Internet-Connected Traditional DVR/NVR/VMS

With a traditional system, the video processing and recording and management occurs on a computer installed at your site.

This video may be later accessed via an internet connection for viewing or archival storage.

Cloud-based VMS / VSaaS

With a true cloud solution, the video processing and management is performed by the cloud. The system may have an onsite device to communicate with the cameras and the cloud, but the device is simple and acts as a communications conduit.

Secure remote video access and cloud storage are architected into the system.


In the point-by-point comparisons below, we use the features associated with more advanced cloud surveillance systems, emphasizing areas on where there are the greatest differences between systems.

These comparisons can serve as a foundation checklist when you are comparing systems and assessing which best meets your needs. You can use the list to compare:

    • Cloud systems vs. internet-connected traditional systems.


  • Levels of robustness between cloud systems. Even with VSaaS offerings, there can be a range of the features and functionality.

EE VSaaS comparison graphic

Efficiencies & Total Cost of Ownership


Internet-Connected Traditional DVR/NVR/VMS

Deploying a traditional system is a long, complex process. You must install the operating system software, configure your routers, set up storage servers, configure your cameras, and install the application software.

Cloud-based VMS / VSaaS

A cloud-based system has on-demand deployment. You plug in the on-premise bridge appliance and can auto-configure your cameras. (Additional information on camera management and support can be found in section 3.6.)


Internet-Connected Traditional DVR/NVR/VMS

It is a manually intensive process to support and maintain the on-site hardware and software, firmware and configuration updates.

Cloud-based VMS / VSaaS

Because the compute-heavy hardware and software are ‘in the cloud’, with only an on-site bridge appliance to connect the cameras to the cloud-based VMS, the ongoing support is done off-site by the provider.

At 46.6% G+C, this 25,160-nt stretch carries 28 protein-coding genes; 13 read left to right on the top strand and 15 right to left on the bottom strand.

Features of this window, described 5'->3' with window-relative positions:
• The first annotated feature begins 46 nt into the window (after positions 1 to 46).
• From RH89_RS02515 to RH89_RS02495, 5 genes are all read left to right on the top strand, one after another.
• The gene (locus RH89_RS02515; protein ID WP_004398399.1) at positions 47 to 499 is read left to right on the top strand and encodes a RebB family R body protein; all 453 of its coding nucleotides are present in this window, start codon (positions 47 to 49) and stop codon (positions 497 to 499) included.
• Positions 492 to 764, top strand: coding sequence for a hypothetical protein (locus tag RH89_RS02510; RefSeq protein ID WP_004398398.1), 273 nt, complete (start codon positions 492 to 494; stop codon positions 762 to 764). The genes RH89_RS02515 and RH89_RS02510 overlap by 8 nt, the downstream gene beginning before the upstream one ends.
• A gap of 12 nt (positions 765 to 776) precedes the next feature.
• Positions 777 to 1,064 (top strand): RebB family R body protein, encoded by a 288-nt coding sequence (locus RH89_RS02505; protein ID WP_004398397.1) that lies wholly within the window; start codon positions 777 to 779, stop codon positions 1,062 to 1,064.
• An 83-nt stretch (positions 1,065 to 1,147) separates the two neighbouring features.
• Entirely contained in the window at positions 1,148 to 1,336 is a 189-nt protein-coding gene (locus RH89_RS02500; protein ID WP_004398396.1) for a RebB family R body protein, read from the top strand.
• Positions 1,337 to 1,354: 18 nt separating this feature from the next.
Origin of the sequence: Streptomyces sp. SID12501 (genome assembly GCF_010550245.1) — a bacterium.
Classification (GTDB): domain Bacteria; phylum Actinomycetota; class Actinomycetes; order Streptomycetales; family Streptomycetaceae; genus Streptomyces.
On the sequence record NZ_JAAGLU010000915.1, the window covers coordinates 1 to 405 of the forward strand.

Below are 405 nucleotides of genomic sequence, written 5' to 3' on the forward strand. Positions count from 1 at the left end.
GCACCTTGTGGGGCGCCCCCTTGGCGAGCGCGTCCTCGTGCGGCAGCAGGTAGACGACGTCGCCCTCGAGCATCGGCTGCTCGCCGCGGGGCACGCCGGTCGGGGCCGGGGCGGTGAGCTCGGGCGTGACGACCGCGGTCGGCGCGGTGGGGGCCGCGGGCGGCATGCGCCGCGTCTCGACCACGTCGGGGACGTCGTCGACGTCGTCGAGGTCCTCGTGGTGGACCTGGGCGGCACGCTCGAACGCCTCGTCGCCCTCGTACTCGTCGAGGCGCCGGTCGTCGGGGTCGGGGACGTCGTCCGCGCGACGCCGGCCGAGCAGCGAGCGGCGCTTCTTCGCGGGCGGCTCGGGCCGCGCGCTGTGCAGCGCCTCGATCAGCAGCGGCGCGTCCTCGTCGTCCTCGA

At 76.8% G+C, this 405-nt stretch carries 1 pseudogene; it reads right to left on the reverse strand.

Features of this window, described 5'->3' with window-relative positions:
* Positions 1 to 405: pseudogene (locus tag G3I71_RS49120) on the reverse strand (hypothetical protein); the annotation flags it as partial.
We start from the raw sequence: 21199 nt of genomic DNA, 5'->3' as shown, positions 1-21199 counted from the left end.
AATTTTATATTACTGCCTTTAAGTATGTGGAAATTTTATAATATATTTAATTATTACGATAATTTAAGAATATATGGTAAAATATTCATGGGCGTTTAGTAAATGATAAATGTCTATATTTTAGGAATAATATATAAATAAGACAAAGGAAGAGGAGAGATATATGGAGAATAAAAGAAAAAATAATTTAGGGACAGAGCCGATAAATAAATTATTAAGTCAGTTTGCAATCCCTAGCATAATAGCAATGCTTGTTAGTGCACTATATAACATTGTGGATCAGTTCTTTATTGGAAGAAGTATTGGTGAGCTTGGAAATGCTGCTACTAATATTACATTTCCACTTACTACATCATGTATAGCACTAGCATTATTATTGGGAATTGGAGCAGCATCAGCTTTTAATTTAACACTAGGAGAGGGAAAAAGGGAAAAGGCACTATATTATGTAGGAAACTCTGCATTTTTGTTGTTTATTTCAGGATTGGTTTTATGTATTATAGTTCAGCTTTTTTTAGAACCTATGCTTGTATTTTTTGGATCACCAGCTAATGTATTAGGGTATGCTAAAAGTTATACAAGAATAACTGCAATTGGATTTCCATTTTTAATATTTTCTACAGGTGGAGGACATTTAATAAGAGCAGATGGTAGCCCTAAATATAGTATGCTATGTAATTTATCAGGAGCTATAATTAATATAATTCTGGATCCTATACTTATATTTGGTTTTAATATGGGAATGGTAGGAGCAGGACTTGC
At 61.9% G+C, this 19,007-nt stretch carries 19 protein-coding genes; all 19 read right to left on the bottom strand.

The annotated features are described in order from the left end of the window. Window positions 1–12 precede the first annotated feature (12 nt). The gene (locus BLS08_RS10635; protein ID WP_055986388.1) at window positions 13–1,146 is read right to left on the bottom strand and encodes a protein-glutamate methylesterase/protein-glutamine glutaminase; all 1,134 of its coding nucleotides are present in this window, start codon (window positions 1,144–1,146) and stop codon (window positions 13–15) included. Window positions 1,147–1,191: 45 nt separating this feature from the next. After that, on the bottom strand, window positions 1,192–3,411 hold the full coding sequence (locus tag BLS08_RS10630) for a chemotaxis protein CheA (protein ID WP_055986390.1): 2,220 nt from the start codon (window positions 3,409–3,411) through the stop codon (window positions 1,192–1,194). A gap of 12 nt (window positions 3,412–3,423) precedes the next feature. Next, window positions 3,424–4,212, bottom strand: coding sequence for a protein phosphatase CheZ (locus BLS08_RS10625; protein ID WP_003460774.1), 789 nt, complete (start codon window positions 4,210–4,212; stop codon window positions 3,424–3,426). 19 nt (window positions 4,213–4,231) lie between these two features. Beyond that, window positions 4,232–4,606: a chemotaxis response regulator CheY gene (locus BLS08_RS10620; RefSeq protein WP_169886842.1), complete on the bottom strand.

Internet-Connected Traditional DVR/NVR/VMS

The systems have a high up-front capital expense for the system hardware and software. Ongoing support expenses can be unpredictable.

Goals not aligned, due to prevalent “pay when it breaks” approach. The hardware pricing is uneven as the company scales and needs more cameras and storage.

Cloud-based VMS / VSaaS

The ‘Video Surveillance as a Service’ model has an extremely low up front capital expense, along with a predictable monthly operating cost.

The integrator and customer’s goals are aligned, with pricing based on a pay as you go for what you use” via a monthly subscription fee based on number of cameras and retention period. The system grows with the customer’s business.


Internet-Connected Traditional DVR/NVR/VMS

The initial cost is high, including high cost hardware/software, and installation.

The ongoing costs include: an annual maintenance fee, Router configuration, System Configuration & Operating System backup, OS security patches, Remote network access, IT staff time, Space, Power, Tampering repairs, Training staff for retrieval, SW update installation, PC client SW install/upgrades, Central management, Redundancy, Mobile apps, Video backup, Cyber security expertise & support, and Multi-site integration.

Cloud-based VMS / VSaaS

The initial cost is low, typically a low cost bridge appliance.

When all costs are factored in, the ongoing monthly subscription costs are lower due to the economies of scale from the shared cloud infrastructure and support. These elements are discussed in more detail in other sections.

Flexibility, Scalability & Technology Evolution


Internet-Connected Traditional DVR/NVR/VMS

A traditional DVR, NVR or VMS, will store the video on-site.

The storage retention is rigid, as you are limited by hardware capacity you chose when you purchased and installed your system. If you want to increase the resolution or retention period of your cameras, you must buy additional or replacement hardware and configure it.

Cloud-based VMS / VSaaS

Advanced cloud systems offer a flexible combination of on-premise and cloud storage. You get same smooth access regardless of where the video is viewed or stored. Ask your provider, as some systems where the camera talks directly to the cloud, cannot store video on-premise.

You can instantly increase resolution or retention period, without having to modify your existing hardware. Because cloud systems utilize a large shared cloud infrastructure for video storage, they provide tremendous economies of scale and flexibility.


Internet-Connected Traditional DVR/NVR/VMS

The systems typically support a broad array of analog & IP camera choices.
Once initial camera wiring is complete, users must manually connect & configure new cameras.

Cloud-based VMS / VSaaS

Advanced cloud systems also support broad array of analog & IP camera choices.

Once the initial camera wiring is complete, cameras are configured automatically. Dashboards show camera status with instant alerts for camera or internet issues.


Bandwidth is increasingly available and affordable, making video streaming over the internet more attractive.

Internet-Connected Traditional DVR/NVR/VMS

Bandwidth required for remote viewing. On-site video recording storage requires no bandwidth.

Cloud-based VMS / VSaaS

Bandwidth required for remote viewing. On-site video storage buffering requires no bandwidth – but majority of storage is streamed, requiring bandwidth. Some cloud systems have highly advanced bandwidth management to reduce consumption & provide smoother remote viewing.